Most paper is made from cellulose plant fibre obtained from wood, straw and esparto, although hemp, cotton and linen fibres obtained from waste rags and other sources are also used. In Australia, most fine papers are made from wood. It is pulped or broken down into its fibres either by mechanically disintegrating it or by chemical process. The pulp is subjected to various bleaching, digesting and refining processes. Fillers such as white clay or titanium dioxide are added to it to improve the surface and colour of the paper. Size (starch) is also added to stiffen the paper and reduce absorbency.
Coated papers are graded A1, A2 and A3 in descending order of quality. Coated papers produce a sharper impression than uncoated papers and give much better resolution of halftones and fine detail. During paper-making, a thin layer of pigment (white clay or calcium carbonate), combined with various additives, is applied to the paper's surface. Coatings can be gloss (reflective), suede, satin or dull (low or little reflection), or matt (non-reflective).
Paper may be embossed during paper-making by feeding the sheet between two rollers that impress a pattern into its surface. These patterns are known by the different textures they simulate, for example, linen, leather and felt etc.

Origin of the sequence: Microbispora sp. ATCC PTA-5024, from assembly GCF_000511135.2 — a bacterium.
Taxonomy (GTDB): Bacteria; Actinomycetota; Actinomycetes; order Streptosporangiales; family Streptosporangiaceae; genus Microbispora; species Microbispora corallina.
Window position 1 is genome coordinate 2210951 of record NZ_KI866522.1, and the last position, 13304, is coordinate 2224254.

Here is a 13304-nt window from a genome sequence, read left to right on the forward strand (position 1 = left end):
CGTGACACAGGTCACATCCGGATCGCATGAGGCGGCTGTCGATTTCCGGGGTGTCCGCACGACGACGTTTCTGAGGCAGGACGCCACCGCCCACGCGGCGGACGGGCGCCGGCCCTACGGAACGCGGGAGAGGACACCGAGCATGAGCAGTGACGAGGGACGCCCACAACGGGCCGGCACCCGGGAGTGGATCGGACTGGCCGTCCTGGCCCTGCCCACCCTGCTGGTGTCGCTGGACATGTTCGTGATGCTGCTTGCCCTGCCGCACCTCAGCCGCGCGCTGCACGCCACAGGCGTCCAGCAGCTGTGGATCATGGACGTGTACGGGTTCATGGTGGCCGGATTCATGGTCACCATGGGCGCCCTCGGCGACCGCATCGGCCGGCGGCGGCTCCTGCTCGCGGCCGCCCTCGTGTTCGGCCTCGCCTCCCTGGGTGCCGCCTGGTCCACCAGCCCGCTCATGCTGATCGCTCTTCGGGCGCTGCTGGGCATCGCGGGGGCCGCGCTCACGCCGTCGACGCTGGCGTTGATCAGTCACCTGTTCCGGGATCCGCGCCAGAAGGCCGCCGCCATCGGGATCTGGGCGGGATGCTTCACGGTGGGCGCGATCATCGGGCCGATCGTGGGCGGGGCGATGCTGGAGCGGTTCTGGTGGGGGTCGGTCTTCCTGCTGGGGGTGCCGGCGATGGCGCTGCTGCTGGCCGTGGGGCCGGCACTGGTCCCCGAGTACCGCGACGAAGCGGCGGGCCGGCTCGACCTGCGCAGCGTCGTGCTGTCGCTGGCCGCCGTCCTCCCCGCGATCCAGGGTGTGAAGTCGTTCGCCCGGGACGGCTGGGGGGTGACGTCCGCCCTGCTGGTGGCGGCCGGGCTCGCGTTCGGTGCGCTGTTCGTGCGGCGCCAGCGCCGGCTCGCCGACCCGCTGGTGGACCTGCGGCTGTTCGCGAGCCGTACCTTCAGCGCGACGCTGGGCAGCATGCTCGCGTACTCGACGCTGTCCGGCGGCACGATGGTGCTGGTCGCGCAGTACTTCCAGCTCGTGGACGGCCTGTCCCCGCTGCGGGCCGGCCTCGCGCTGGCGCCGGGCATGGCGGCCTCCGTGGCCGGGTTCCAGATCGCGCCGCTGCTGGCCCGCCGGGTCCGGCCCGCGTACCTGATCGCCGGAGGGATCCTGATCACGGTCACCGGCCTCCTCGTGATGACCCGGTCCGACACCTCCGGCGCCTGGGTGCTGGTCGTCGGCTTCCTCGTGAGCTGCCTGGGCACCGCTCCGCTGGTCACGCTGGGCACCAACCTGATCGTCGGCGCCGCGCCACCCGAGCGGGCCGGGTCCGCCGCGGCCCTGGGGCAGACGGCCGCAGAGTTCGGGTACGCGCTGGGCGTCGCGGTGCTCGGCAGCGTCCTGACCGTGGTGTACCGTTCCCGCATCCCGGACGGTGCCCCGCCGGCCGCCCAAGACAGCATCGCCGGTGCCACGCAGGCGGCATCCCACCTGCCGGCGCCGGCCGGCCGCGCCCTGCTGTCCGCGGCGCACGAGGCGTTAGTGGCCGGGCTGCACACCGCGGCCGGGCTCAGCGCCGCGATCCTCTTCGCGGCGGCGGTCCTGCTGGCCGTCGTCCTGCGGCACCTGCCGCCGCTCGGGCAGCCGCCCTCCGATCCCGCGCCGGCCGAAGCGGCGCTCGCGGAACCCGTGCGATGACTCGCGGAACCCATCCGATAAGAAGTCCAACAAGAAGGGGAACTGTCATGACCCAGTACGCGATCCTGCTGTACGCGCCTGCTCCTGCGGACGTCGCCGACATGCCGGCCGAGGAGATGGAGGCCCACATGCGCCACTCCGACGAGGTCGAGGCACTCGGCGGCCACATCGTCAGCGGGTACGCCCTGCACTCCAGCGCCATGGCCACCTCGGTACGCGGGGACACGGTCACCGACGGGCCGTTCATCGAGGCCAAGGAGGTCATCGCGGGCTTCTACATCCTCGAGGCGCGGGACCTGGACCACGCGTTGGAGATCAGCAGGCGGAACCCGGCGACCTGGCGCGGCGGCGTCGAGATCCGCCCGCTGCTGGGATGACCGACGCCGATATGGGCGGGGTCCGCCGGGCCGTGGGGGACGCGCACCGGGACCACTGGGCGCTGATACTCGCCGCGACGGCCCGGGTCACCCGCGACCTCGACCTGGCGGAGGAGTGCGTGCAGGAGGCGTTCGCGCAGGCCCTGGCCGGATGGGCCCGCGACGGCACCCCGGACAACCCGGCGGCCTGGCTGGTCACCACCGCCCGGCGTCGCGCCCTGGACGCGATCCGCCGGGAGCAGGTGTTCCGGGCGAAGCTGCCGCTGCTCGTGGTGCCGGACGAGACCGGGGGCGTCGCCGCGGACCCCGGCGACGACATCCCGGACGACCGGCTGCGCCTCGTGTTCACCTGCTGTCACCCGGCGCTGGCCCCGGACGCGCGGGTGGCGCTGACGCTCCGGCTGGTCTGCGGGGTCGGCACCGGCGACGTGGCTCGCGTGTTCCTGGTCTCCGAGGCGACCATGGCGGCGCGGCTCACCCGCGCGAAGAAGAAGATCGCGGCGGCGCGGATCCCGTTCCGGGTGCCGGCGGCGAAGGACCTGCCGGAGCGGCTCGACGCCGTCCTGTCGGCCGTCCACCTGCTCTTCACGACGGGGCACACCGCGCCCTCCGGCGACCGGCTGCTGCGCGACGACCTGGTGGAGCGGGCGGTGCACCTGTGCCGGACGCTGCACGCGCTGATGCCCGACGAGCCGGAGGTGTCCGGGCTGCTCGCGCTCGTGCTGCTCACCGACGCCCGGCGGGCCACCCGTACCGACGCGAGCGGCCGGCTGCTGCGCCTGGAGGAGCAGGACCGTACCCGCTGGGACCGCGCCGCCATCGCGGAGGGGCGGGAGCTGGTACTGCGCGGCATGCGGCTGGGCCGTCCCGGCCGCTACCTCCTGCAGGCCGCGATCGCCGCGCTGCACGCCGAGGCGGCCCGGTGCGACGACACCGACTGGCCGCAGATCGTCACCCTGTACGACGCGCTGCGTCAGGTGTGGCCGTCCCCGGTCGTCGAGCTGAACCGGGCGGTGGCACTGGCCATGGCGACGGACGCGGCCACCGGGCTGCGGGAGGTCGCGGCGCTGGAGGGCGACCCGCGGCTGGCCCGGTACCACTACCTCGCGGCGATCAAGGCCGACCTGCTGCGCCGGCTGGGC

Cover stocks range from heavyweight papers to two-sided boards (with a similar quality of finish on both sides), one-sided boards (with a lower quality finish on the back) and specialty boards. Most are available in white, but boards also come in a wide range of colours. Specialty boards vary widely in texture, colour and strength. Metallic-surfaced boards are also available.
Recycled paper may be composed entirely of recycled fibres or a blend of recycled and new fibres. Paper made from raw materials, usually wood, is known as 'virgin' fibre paper because it has been made into paper for the first time.
Recycled content could be described as 'post-industrial waste' where paper has been through a manufacturing process and has then been returned to the mill for repulping. It may include residues or by-products from other industries not usually associated with paper-making, or it may comprise offcuts, remainders, spoiled work or 'broke' (spoilage and waste from the paper mill. 'Post-consumer waste' describes paper that has been collected after use and returned for processing.
Most paper mills and distributors identify recycled papers by the percentage of recycled fibres they contain and their suitability for particular uses. The archival properties of recycled papers depend on the types of waste paper used as the fibre source. If the collected waste paper can be sorted, different grades of papers and boards can be made.